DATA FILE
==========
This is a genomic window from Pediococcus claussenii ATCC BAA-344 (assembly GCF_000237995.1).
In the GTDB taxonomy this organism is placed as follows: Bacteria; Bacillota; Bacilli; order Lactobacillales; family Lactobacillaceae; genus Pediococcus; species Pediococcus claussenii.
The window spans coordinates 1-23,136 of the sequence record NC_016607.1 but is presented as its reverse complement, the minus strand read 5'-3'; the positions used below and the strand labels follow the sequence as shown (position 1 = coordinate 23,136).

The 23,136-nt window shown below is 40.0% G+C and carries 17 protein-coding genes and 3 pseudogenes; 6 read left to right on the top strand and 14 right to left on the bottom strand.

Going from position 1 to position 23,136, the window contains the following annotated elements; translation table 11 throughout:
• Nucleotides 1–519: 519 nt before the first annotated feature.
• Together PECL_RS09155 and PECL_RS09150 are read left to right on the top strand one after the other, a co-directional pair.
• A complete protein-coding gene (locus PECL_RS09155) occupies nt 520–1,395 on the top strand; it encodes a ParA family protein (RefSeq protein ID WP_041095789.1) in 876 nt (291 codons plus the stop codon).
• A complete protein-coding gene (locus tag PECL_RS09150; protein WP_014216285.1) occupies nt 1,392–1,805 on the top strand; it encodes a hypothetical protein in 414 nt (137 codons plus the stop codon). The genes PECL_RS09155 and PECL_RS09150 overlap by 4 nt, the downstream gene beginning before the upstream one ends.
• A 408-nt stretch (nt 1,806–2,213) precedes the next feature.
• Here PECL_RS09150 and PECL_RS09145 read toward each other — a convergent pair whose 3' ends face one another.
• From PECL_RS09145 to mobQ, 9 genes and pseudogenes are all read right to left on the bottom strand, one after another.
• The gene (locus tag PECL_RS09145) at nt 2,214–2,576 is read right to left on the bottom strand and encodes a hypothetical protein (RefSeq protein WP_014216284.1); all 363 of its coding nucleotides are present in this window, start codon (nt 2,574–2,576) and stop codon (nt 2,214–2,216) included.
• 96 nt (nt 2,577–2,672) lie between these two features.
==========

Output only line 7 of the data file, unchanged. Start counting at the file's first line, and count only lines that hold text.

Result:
• Together PECL_RS09155 and PECL_RS09150 are read left to right on the top strand one after the other, a co-directional pair.